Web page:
And thus the whole of history has descended to us even now by means of the ever-presence of the Incarnation. It is in the Incarnation that our own lives have meaning, that the acts we perform on behalf of God, the love we have for spouse, children, friends, and perhaps most of all, our enemies, shall not prove to be some ephemeral acts, but substantial realities that are part of the life of each Christian in Christ, and thus of eternal significance.
And these acts of virtue are our part as well in the triumph of Christ over the powers of this world, part of our trampling Satan under our feet. Christ’s Incarnation was a crushing of Satan, His ministry through his Apostles brought about the casting of Satan “like lightning” out of heaven. We join with St. Michael and all the angels in this battle.
But beyond this binding of Satan, we are also in our redemption redeeming all of the cosmos with Christ, bringing the order of the world not back to its original order in the garden, but into the garden now fully cultivated. We already realize the crushing of death and corruption, begun in Christ, who by his death destroyed the death we had by dint of our mortality. Further, we now have obtained through Christ, the Christ with Whom we are vested by our baptism, a communication of His immortal life by His giving Himself to us in the Eucharist.
For St. Gregory of Nyssa, our composite nature, by which we dwell both in the created and uncreated realms, needs the historical, the sensible, and not just the intelligible (though it needs this too) for its salvation:
Owing to man’s twofold nature, composed as it is of soul and body, those who come to salvation must be united with the Author of their life by means of both. In consequence, the soul, which has union with him by faith, derives the means of salvation by faith. For being united with life implies having a share in it. But it is in a different way that the body comes into intimate union with its Savior. Those who have been tricked into taking poison offset its harmful effect by another drug. The remedy, moreover, just like the poison, has to enter through the whole body. Similarly, having tasted the poison that dissolved our nature, we were necessarily in need of something to reunite it. Such a remedy had to enter into us, so that it might, by its counteraction, undo the harm the body had already encountered from the poison. And what is this remedy? Nothing else than the body which proved itself superior to death and became the source of our life. For, as the apostle observes, a little yeast makes a whole lump of dough like itself. In the same way, when the body that God made immortal enters ours, it entirely transforms it into itself. When a poison is combined with something wholesome, the whole admixture is rendered as useless as the poison. Conversely, the immortal body, by entering the one who receives it, transforms his entire being into its own nature. (St. Gregory of Nyssa, Address on Religious Instruction 37)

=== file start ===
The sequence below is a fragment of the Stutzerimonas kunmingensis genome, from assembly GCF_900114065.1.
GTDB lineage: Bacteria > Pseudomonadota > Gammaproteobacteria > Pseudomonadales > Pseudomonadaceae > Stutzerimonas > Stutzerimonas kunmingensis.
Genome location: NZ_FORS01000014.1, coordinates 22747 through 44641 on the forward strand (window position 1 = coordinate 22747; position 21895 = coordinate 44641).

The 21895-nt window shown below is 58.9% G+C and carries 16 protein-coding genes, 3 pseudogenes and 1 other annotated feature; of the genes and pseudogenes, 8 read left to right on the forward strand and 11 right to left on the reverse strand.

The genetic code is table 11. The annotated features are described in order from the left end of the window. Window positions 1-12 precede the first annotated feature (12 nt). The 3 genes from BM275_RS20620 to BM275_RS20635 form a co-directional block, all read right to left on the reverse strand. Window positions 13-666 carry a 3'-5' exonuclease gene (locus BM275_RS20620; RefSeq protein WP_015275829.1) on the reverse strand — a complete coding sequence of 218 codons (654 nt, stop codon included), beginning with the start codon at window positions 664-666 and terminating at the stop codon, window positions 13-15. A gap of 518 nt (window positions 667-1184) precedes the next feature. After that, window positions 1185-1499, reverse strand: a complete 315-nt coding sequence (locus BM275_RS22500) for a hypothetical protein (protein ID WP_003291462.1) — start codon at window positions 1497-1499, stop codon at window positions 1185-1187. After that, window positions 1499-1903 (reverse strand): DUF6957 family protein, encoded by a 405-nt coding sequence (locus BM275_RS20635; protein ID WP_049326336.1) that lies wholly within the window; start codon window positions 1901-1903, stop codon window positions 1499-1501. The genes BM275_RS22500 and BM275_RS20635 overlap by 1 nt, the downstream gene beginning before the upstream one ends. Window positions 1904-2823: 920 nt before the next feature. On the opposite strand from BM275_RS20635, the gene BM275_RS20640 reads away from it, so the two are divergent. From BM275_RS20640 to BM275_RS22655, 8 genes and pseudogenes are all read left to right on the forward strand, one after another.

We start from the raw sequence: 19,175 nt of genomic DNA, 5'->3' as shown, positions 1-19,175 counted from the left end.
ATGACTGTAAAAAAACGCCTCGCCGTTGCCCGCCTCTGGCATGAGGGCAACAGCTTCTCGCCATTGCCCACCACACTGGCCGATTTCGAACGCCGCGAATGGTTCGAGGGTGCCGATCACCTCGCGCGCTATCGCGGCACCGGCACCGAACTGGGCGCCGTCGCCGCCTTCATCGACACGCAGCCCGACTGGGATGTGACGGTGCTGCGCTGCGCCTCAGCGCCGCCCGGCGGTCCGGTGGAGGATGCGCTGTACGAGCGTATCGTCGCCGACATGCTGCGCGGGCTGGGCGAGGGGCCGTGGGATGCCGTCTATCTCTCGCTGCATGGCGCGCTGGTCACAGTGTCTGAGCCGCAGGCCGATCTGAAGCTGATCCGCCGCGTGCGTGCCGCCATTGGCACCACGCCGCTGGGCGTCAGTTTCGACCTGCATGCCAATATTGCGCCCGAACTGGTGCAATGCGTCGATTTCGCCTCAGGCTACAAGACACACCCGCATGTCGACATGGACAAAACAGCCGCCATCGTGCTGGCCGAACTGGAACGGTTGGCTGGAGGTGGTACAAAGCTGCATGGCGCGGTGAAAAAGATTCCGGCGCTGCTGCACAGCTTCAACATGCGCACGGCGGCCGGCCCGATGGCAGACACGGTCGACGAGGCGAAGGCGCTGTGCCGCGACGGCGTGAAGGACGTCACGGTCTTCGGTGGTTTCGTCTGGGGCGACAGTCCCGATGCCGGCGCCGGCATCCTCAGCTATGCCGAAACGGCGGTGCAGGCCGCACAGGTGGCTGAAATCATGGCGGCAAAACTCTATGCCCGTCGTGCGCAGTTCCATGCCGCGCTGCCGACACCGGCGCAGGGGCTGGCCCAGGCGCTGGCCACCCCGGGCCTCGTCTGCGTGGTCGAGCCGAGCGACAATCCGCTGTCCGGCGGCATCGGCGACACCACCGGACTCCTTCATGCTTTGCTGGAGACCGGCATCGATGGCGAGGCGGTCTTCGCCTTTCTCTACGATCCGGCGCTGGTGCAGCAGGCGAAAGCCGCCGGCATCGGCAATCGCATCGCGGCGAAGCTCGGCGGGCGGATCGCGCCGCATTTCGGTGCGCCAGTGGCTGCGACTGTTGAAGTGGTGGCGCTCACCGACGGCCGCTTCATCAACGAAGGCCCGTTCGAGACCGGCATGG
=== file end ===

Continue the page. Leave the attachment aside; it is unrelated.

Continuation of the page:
The Eucharist is both our participation in the life of the world to come and our participation in the pinnacle of history, that moment in the fullness of time which gives life to all, both our fathers and mothers in the old economy, from Adam to John the Baptist, and to us now, “God having provided some better thing for us, that they without us should not be made perfect” (Heb. 11:40).
The Gnostic fantasy of seeing history as a mistake, the physical world as an aberration in need of obliteration, has returned in our day with a fury. How could we not expect this, when once modern thought had said we are no more than our bodies (a lie the mind can hardly bear to contemplate)?
The pessimism that this brings leads us right back to the basic Gnostic assumption that something is wrong with creation, wrong with time, wrong with history. Modern literature from Voltaire to Camus is fraught with the absurdity and irrationality of a world bereft of a transcendence that has also broken into history. Consequently, rejecting this, but instead of turning to the Faith, people no longer believe that they are their bodies, and this present physical world masks a reality that transcends the historical and the creaturely.
This stands in stark contrast to a view of reality centered on Christ as both Creator and Redeemer. For the Christian, the union of our nature with Christ in His one Person, even that deified human nature that we receive in the Eucharist, unites us at this present moment with that pinnacle of history which is the Incarnation, and by it we are tied to our fathers and mothers of the old covenant.
There we have found the goal of history, and what flows from that informs all our actions in history. In this regard, without the Incarnation we become ahistorical entities, striving after unhistorical utopian visions rooted in an anthropology that disdains the historical, chasing ever after a perfection divorced from the reality of a world limited by the order of God, a world in rebellion to God, seeking a justice divorced from Christ.